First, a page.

PUBLISHED: 08:45 16 May 2014
Julie Moore looks at how to manage a broody
A broody hen can be the answer to your prayers if you’re hatching chicks. There’s no need to worry about the correct temperature and humidity in the incubator, egg turning, heat lamps or ensuring the chicks eat and drink — a broody will take care of these finer points for you.
A hen who is broody wants to incubate eggs and hatch chicks. Broodiness doesn’t happen at the drop of a hat — there’s no set time of year. Generally, a hen waits for spring before showing her maternal instincts. Many hens hatch out one clutch annually whilst for others broodiness is second nature, hatching two or three clutches.
Not every hen will go broody. Today, broodiness is considered an economic disaster and liability; the broody trait having been bred out of modern breeds. Brahmas, Orpingtons, Cochins and Silkies are more prone towards broodiness; even so, you can’t be guaranteed the maternal instincts you’re after.
A broody will take up permanent residence in a nest box. She’ll sit in a zen-like trance not leaving the nest to roost. She’ll pluck feathers from her breast, directly exposing the warmth and moisture from her skin to the eggs. If you try to touch her, she’ll raise her hackles intimidatingly, growl, emit a loud incensed squawk and peck your hand aggressively, all in the defence of her eggs. There’s no way of knowing whether she’ll be a perfect mother, abandon eggs during incubation or even kill her offspring.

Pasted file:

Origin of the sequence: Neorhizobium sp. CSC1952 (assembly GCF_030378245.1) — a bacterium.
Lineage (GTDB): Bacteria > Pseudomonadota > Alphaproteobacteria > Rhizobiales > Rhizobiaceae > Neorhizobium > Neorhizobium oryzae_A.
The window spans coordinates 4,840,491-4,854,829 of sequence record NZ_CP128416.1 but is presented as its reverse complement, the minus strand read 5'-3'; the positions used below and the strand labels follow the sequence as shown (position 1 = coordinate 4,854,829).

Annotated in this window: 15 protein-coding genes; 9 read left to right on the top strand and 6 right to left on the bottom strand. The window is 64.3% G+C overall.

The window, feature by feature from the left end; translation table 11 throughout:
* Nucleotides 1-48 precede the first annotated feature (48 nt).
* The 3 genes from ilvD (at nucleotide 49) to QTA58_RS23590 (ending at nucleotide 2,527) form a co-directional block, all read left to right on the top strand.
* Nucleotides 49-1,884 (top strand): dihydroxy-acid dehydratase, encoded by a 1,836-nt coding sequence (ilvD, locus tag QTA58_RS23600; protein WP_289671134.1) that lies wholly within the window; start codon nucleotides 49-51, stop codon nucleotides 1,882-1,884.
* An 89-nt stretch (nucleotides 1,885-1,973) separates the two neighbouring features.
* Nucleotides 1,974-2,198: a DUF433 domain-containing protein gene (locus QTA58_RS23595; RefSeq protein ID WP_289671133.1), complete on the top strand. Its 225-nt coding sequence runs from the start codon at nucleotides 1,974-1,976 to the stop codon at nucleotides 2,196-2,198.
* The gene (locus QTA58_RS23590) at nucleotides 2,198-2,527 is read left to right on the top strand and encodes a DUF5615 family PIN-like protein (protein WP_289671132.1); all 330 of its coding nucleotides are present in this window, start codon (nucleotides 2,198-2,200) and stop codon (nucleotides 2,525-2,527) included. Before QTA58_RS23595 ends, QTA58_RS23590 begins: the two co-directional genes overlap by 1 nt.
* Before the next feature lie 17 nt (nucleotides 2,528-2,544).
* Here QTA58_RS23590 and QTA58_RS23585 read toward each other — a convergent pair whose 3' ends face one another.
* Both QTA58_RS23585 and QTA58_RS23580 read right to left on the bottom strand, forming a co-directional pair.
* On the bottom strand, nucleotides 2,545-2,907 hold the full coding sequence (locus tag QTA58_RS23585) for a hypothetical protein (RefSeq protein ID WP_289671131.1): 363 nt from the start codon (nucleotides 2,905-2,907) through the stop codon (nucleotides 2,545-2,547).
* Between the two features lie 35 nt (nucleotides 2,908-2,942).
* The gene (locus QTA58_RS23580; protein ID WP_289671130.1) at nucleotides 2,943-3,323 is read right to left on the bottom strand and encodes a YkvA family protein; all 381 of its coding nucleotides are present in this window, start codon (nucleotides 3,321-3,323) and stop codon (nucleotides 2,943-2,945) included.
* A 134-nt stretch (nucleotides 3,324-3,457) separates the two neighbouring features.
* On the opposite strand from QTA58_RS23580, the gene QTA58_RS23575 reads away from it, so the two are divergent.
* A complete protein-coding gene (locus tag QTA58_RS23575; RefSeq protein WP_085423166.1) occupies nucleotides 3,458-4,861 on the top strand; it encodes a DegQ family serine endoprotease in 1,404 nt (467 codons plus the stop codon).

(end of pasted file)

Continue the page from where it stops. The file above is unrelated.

Left to her own devices, a broody will make her nest in a dark, private location. Once she’s laid her clutch of eggs, she’ll cease laying and sit for 21 days or until the chicks hatch. By intervening, you can allow her to hatch chicks the easy or hard way.
Providing a temporary maternity ward — a nesting area in a quiet corner away from the flock is the straightforward approach. The broody will need enough space for her nest, food, water, room to scratch and poo (a good broody has the instinct not to foul her nest). A cardboard box for example, made predator-proof with fine mesh or chicken wire will suffice. Soft flooring to protect the eggs from the hen’s weight and her change in positions as she turns the eggs is essential. Pine shavings or straw are perfect.